Graft dysfunction after renal transplantation

Renal transplant has become the treatment of choice for most of the advanced kidney disease by placing a healthy kidney from a donor into a recipient’s body. Transplant procedure itself induces some degree of ischemic-reperfusion damage as well as tissue damage which has significant impact on early graft function (25). Long-term immunosuppressive treatment is also crucial to prevent graft rejection and to prolong the graft survival as well as its function maintenance. EVs are known to serve a various role in transplanted kidney through their modulatory functions in innate immunity, complement system, and coagulation system, either by activating or inhibiting them depending on the microenvironment and EV content (25). EVs are also involved in allorecognition, IRI, and the autoimmune component of antibody-mediated rejections, affecting on the graft function and survival (25). Kidney endothelial- and tubular-derived EVs can trigger graft rejection by inducing alloimmune and autoimmune responses, while MSC-derived EVs have been investigated for their therapeutic potential in experimental transplant models (26-28). The role of EVs in the crosstalk between the renal graft and immune systems as well as the diagnostic and therapeutic role of EVs in renal transplantation are well summarized in the review article by Quaglia et al. (25).

In a rat model of kidney transplantation, exosomes derived from regulatory T cells could delay allograft rejection, prolong the survival time of transplanted kidney, and inhibit T cell proliferation (26). This protective effect was more prominent by using the exosomes collected from donors compared to those from recipients. Pang et al. (27) have shown that immature dendritic cells-derived exosomes could significantly improve graft survival by alleviating inflammatory response and regulating T cell differentiation in renal grafts. They also found that immature dendritic cells-derived exosomes highly expressed miR-682 and that their protective effects are mediated through miR-682 to regulate T cell differentiation by negatively affecting Rho-associated kinase 2 expression. In a rat model of renal transplantation from cardiac death donors, when hWJMSCs-derived MVs were injected immediately after renal transplantation, they improved graft survival and renal function both in acute and chronic stages by mitigating renal cell apoptosis, inflammation, and renal fibrosis (28).


EVs exhibit potent effects in processes of thrombosis, inflammation, and apoptosis and are involved in propagation of various renal diseases. Therefore, blocking the release and uptake of exosomes can potentially carry beneficial effects during the disease course, even if the blocking is temporary. Various pharmacological agents can block release and uptake of EVs, including antiplatelet agents, statins, calcium channel blockers, and abciximab (29-31). However, whether modifying the release and uptake of exosomes can affect outcomes of renal diseases has not been fully investigated yet. Mossberg et al. (32) have shown that patients with acute vasculitis have markedly higher levels of kinin B1-receptor-positive endothelial MVs known to carry significant neutrophil chemotactic effects. Coincubation of plasma with C1-inhibitor, the main inhibitor of the kinin system, could significantly lower the release of kinin B1-receptor-positive endothelial MVs in vitro, indicating a therapeutic potential of C1-inhibitor in the treatment of inflammatory diseases such as vasculitis (32). Liu et al. (33) have shown that inhibition of exosome release could prevent kidney fibrosis in murine unilateral IRI and unilateral ureteral obstruction (UUO) models in vivo. Through pharmacologic inhibition of exosome secretion from renal proximal tubular cells using dimethyl amiloride (DMA), TGFβ1-treated renal tubular cells lost their ability to activate renal interstitial fibroblast in vitro (33). This study also showed that blocking exosome secretion using DMA or knockdown of Rab27a, an essential protein for exosome formation, could preserve kidney function and attenuate renal fibrosis in unilateral IRI and UUO models. Of note, neither DMA treatment nor Rab27a knockout caused any noticeable abnormality in normal kidney or affected the integrity of contralateral kidneys after unilateral IRI and UUO. This study suggests a novel avenue for developing therapeutic strategies against CKD by targeting biogenesis and secretion of exosomes.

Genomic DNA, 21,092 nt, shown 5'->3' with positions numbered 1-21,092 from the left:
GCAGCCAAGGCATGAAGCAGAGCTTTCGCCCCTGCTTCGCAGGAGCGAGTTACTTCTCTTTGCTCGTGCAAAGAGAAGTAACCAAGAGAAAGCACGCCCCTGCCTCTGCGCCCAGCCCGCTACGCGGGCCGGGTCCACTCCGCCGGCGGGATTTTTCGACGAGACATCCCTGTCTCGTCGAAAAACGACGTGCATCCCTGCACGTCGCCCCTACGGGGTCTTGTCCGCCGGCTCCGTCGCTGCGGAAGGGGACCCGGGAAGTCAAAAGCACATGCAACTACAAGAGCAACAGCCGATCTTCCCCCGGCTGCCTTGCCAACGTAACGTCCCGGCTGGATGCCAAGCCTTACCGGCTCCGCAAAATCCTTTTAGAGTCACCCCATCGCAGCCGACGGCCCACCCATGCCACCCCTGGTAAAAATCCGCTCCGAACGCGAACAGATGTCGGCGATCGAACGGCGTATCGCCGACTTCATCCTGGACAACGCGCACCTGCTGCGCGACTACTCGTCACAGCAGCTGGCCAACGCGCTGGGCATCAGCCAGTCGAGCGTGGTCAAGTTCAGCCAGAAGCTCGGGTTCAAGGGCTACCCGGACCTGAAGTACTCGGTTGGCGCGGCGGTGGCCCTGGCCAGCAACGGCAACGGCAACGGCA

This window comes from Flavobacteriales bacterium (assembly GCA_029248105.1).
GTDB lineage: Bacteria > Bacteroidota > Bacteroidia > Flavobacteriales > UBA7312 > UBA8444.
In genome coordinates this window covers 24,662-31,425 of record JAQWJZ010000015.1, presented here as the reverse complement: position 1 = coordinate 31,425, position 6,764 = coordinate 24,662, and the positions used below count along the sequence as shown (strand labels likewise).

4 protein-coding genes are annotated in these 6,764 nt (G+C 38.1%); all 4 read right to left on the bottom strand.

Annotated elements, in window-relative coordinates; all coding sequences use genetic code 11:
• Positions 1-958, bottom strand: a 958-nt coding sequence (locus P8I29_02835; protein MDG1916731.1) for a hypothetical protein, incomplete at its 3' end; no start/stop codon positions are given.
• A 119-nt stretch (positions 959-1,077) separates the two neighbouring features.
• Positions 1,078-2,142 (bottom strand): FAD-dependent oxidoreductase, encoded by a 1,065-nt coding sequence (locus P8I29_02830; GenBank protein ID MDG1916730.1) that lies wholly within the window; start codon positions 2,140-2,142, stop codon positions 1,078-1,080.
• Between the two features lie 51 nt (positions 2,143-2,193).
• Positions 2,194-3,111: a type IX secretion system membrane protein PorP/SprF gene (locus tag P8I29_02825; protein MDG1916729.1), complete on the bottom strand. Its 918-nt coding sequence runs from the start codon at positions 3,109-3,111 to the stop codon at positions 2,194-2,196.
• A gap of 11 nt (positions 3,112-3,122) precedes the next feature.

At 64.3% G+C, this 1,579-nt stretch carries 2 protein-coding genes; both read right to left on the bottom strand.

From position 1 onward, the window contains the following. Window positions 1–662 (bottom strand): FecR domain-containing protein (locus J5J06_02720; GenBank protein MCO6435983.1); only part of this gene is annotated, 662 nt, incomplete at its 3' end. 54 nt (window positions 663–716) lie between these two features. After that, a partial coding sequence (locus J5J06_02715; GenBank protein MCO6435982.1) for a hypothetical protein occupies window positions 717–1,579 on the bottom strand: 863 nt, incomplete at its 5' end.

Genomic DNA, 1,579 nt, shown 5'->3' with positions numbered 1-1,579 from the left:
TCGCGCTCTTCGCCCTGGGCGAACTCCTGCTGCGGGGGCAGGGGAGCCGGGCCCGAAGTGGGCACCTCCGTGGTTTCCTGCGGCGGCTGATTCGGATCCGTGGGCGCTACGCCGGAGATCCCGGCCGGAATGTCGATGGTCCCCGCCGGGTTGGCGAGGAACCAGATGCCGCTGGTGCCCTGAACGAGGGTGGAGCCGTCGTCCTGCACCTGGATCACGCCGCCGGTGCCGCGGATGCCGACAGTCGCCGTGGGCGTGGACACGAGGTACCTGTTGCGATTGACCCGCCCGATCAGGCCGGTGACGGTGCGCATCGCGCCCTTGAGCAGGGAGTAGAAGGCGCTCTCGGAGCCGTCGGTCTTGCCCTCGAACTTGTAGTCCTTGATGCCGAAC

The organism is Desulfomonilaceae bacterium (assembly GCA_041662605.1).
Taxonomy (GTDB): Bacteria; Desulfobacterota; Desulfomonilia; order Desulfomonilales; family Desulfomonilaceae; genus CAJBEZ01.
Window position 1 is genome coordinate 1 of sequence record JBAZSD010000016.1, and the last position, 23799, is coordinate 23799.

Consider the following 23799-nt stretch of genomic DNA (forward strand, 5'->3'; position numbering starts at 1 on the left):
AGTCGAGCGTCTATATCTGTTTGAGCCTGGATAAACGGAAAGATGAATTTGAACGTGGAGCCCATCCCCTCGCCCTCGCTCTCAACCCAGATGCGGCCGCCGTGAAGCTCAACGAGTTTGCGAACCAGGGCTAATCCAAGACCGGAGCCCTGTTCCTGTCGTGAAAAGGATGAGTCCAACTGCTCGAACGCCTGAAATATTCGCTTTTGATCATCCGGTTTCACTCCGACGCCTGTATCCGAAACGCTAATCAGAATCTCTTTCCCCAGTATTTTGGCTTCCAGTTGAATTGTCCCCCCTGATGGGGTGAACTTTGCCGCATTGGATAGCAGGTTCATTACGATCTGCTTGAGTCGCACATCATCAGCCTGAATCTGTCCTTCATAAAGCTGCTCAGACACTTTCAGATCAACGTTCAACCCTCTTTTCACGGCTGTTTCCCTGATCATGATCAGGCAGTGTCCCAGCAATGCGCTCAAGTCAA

Better understanding of biological mechanisms of EVs and simultaneous advancement of bio-engineering technology to modulate EV production and cargo sorting have made EV one of the most preferred drug delivery systems. There are multiple biological benefits of EVs as vectors over other methods, including their stability, reduced toxicity, biostability, and low immunogenicity (34). Specific cell surface molecules on EVs enable targeted delivery of therapeutics into subcellular structures including mitochondria and nucleus, while minimizing off-target effects (35). Exosomal delivery of biologic materials can modulate disease processes by altering genetic profiles and biological responses of recipient cells (36).

Several studies have investigated the therapeutic potential of EVs as a vector for drug delivery in various kidney diseases. Tang et al. (37) have successfully produced macrophage-derived dexamethasone containing MVs through co-incubation of macrophages with dexamethasone. Delivery of these MVs into inflamed kidneys showed significant suppression of renal inflammation and fibrosis in lipopolysaccharide- or Adriamycin-induced murine model most likely through inhibition of NF-κB activity. In contrast with the traditional systemic glucocorticoid treatment which can cause hyperglycemia, infection, osteoporosis, and suppression of the hypothalamic-pituitary-adrenal (HPA) axis, chronic glucocorticoid treatment through these MVs showed no significant effect on serum glucose, HPA axis, bone metabolism, or immune response.